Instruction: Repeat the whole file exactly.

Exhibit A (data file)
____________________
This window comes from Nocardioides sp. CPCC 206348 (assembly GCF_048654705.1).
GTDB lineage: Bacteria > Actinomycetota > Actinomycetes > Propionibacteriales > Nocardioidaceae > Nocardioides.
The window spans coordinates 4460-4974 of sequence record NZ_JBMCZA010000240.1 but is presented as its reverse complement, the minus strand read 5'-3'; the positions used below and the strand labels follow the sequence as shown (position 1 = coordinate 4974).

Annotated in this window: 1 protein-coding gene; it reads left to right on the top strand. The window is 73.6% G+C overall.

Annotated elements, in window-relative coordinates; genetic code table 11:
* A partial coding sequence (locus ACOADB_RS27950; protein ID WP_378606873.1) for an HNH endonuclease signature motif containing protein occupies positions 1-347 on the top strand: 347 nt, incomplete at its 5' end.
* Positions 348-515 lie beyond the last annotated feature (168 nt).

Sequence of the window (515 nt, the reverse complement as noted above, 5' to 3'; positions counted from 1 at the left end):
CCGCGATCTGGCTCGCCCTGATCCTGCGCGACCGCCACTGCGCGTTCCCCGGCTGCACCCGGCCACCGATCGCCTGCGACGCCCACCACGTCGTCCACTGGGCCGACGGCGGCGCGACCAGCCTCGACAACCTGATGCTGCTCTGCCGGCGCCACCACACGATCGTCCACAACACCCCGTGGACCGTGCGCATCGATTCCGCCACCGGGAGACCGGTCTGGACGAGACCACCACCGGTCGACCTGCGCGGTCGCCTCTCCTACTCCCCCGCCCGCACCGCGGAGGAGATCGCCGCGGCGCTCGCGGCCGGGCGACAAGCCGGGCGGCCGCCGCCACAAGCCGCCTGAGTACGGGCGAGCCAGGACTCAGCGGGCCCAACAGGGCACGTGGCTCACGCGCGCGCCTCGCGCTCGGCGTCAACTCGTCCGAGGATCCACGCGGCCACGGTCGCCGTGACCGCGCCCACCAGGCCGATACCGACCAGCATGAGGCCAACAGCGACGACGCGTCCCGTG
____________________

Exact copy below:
This window comes from Nocardioides sp. CPCC 206348 (assembly GCF_048654705.1).
GTDB lineage: Bacteria > Actinomycetota > Actinomycetes > Propionibacteriales > Nocardioidaceae > Nocardioides.
The window spans coordinates 4460-4974 of sequence record NZ_JBMCZA010000240.1 but is presented as its reverse complement, the minus strand read 5'-3'; the positions used below and the strand labels follow the sequence as shown (position 1 = coordinate 4974).

Annotated in this window: 1 protein-coding gene; it reads left to right on the top strand. The window is 73.6% G+C overall.

Annotated elements, in window-relative coordinates; genetic code table 11:
* A partial coding sequence (locus ACOADB_RS27950; protein ID WP_378606873.1) for an HNH endonuclease signature motif containing protein occupies positions 1-347 on the top strand: 347 nt, incomplete at its 5' end.
* Positions 348-515 lie beyond the last annotated feature (168 nt).

Sequence of the window (515 nt, the reverse complement as noted above, 5' to 3'; positions counted from 1 at the left end):
CCGCGATCTGGCTCGCCCTGATCCTGCGCGACCGCCACTGCGCGTTCCCCGGCTGCACCCGGCCACCGATCGCCTGCGACGCCCACCACGTCGTCCACTGGGCCGACGGCGGCGCGACCAGCCTCGACAACCTGATGCTGCTCTGCCGGCGCCACCACACGATCGTCCACAACACCCCGTGGACCGTGCGCATCGATTCCGCCACCGGGAGACCGGTCTGGACGAGACCACCACCGGTCGACCTGCGCGGTCGCCTCTCCTACTCCCCCGCCCGCACCGCGGAGGAGATCGCCGCGGCGCTCGCGGCCGGGCGACAAGCCGGGCGGCCGCCGCCACAAGCCGCCTGAGTACGGGCGAGCCAGGACTCAGCGGGCCCAACAGGGCACGTGGCTCACGCGCGCGCCTCGCGCTCGGCGTCAACTCGTCCGAGGATCCACGCGGCCACGGTCGCCGTGACCGCGCCCACCAGGCCGATACCGACCAGCATGAGGCCAACAGCGACGACGCGTCCCGTG